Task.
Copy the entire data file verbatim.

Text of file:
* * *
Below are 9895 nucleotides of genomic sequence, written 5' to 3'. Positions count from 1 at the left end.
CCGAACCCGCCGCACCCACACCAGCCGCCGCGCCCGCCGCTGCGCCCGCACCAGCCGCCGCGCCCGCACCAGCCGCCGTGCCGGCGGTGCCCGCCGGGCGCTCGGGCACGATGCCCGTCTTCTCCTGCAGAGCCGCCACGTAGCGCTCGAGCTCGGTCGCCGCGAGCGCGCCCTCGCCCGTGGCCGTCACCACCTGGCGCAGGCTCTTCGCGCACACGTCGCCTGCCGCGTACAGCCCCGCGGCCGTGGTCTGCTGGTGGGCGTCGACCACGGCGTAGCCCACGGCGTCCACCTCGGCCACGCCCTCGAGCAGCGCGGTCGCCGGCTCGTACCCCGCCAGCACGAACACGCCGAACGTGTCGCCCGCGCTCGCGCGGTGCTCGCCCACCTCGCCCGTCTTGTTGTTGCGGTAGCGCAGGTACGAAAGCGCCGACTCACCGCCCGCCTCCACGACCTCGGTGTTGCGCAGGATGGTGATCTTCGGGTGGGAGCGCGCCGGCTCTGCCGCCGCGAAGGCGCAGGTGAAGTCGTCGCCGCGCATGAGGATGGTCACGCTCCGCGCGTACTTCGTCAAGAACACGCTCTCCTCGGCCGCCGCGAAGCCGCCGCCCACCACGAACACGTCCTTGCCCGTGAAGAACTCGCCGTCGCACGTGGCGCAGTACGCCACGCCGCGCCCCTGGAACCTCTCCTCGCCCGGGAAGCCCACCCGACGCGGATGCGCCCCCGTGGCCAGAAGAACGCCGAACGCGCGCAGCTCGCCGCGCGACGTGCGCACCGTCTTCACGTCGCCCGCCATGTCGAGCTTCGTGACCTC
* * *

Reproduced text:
Below are 9895 nucleotides of genomic sequence, written 5' to 3'. Positions count from 1 at the left end.
CCGAACCCGCCGCACCCACACCAGCCGCCGCGCCCGCCGCTGCGCCCGCACCAGCCGCCGCGCCCGCACCAGCCGCCGTGCCGGCGGTGCCCGCCGGGCGCTCGGGCACGATGCCCGTCTTCTCCTGCAGAGCCGCCACGTAGCGCTCGAGCTCGGTCGCCGCGAGCGCGCCCTCGCCCGTGGCCGTCACCACCTGGCGCAGGCTCTTCGCGCACACGTCGCCTGCCGCGTACAGCCCCGCGGCCGTGGTCTGCTGGTGGGCGTCGACCACGGCGTAGCCCACGGCGTCCACCTCGGCCACGCCCTCGAGCAGCGCGGTCGCCGGCTCGTACCCCGCCAGCACGAACACGCCGAACGTGTCGCCCGCGCTCGCGCGGTGCTCGCCCACCTCGCCCGTCTTGTTGTTGCGGTAGCGCAGGTACGAAAGCGCCGACTCACCGCCCGCCTCCACGACCTCGGTGTTGCGCAGGATGGTGATCTTCGGGTGGGAGCGCGCCGGCTCTGCCGCCGCGAAGGCGCAGGTGAAGTCGTCGCCGCGCATGAGGATGGTCACGCTCCGCGCGTACTTCGTCAAGAACACGCTCTCCTCGGCCGCCGCGAAGCCGCCGCCCACCACGAACACGTCCTTGCCCGTGAAGAACTCGCCGTCGCACGTGGCGCAGTACGCCACGCCGCGCCCCTGGAACCTCTCCTCGCCCGGGAAGCCCACCCGACGCGGATGCGCCCCCGTGGCCAGAAGAACGCCGAACGCGCGCAGCTCGCCGCGCGACGTGCGCACCGTCTTCACGTCGCCCGCCATGTCGAGCTTCGTGACCTC